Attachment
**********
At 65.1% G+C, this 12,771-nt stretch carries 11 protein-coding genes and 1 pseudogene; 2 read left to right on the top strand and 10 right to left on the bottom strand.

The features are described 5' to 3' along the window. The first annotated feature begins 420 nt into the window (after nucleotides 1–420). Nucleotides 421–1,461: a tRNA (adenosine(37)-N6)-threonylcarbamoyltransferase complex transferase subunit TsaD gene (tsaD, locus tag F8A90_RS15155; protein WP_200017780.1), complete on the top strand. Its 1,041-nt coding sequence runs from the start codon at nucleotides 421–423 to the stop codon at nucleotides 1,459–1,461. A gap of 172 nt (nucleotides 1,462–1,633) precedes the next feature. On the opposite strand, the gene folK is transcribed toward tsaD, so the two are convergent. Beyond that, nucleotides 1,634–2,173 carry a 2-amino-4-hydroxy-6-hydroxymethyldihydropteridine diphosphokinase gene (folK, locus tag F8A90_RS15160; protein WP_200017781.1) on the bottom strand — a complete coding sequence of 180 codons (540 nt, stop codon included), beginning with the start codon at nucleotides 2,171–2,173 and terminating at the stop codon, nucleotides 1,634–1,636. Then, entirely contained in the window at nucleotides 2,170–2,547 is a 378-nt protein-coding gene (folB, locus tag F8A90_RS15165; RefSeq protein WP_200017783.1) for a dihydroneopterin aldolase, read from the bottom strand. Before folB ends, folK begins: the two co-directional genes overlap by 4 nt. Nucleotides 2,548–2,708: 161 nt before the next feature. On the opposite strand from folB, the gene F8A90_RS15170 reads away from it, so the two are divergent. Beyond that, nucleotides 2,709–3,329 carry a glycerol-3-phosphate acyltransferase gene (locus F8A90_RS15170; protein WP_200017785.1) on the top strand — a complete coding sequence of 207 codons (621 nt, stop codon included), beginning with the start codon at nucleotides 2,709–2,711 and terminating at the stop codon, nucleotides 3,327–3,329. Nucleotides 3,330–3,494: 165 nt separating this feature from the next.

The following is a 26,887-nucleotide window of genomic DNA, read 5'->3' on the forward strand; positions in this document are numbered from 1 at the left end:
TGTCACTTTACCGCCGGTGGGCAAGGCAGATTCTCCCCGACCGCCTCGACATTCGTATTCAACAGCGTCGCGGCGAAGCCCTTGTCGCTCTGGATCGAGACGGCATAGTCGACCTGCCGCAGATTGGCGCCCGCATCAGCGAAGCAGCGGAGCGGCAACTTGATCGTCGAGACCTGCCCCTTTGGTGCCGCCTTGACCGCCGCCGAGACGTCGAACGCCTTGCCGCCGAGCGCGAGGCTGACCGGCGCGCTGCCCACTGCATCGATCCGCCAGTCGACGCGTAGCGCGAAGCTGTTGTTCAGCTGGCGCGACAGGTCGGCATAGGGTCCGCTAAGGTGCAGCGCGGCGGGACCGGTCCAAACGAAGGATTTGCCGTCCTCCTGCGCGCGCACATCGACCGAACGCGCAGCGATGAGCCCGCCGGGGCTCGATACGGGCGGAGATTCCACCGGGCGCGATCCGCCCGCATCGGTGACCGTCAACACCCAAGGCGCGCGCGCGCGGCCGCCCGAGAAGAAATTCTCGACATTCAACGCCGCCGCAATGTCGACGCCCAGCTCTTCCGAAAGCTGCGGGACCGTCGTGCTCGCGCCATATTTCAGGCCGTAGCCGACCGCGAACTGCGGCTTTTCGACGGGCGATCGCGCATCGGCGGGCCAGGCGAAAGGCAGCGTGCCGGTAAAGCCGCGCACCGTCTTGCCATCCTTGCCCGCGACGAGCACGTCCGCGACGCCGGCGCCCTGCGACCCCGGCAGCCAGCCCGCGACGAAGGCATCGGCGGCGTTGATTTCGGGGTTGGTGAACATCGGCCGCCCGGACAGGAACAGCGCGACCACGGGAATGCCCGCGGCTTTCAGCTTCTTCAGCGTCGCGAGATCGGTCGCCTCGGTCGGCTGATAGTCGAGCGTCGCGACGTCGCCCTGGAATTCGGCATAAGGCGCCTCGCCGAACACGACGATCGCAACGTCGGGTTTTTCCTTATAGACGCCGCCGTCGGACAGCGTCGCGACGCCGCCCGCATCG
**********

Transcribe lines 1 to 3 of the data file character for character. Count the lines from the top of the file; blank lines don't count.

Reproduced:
At 65.1% G+C, this 12,771-nt stretch carries 11 protein-coding genes and 1 pseudogene; 2 read left to right on the top strand and 10 right to left on the bottom strand.

The features are described 5' to 3' along the window. The first annotated feature begins 420 nt into the window (after nucleotides 1–420). Nucleotides 421–1,461: a tRNA (adenosine(37)-N6)-threonylcarbamoyltransferase complex transferase subunit TsaD gene (tsaD, locus tag F8A90_RS15155; protein WP_200017780.1), complete on the top strand. Its 1,041-nt coding sequence runs from the start codon at nucleotides 421–423 to the stop codon at nucleotides 1,459–1,461. A gap of 172 nt (nucleotides 1,462–1,633) precedes the next feature. On the opposite strand, the gene folK is transcribed toward tsaD, so the two are convergent. Beyond that, nucleotides 1,634–2,173 carry a 2-amino-4-hydroxy-6-hydroxymethyldihydropteridine diphosphokinase gene (folK, locus tag F8A90_RS15160; protein WP_200017781.1) on the bottom strand — a complete coding sequence of 180 codons (540 nt, stop codon included), beginning with the start codon at nucleotides 2,171–2,173 and terminating at the stop codon, nucleotides 1,634–1,636. Then, entirely contained in the window at nucleotides 2,170–2,547 is a 378-nt protein-coding gene (folB, locus tag F8A90_RS15165; RefSeq protein WP_200017783.1) for a dihydroneopterin aldolase, read from the bottom strand. Before folB ends, folK begins: the two co-directional genes overlap by 4 nt. Nucleotides 2,548–2,708: 161 nt before the next feature. On the opposite strand from folB, the gene F8A90_RS15170 reads away from it, so the two are divergent. Beyond that, nucleotides 2,709–3,329 carry a glycerol-3-phosphate acyltransferase gene (locus F8A90_RS15170; protein WP_200017785.1) on the top strand — a complete coding sequence of 207 codons (621 nt, stop codon included), beginning with the start codon at nucleotides 2,709–2,711 and terminating at the stop codon, nucleotides 3,327–3,329. Nucleotides 3,330–3,494: 165 nt separating this feature from the next.

The following is a 26,887-nucleotide window of genomic DNA, read 5'->3' on the forward strand; positions in this document are numbered from 1 at the left end: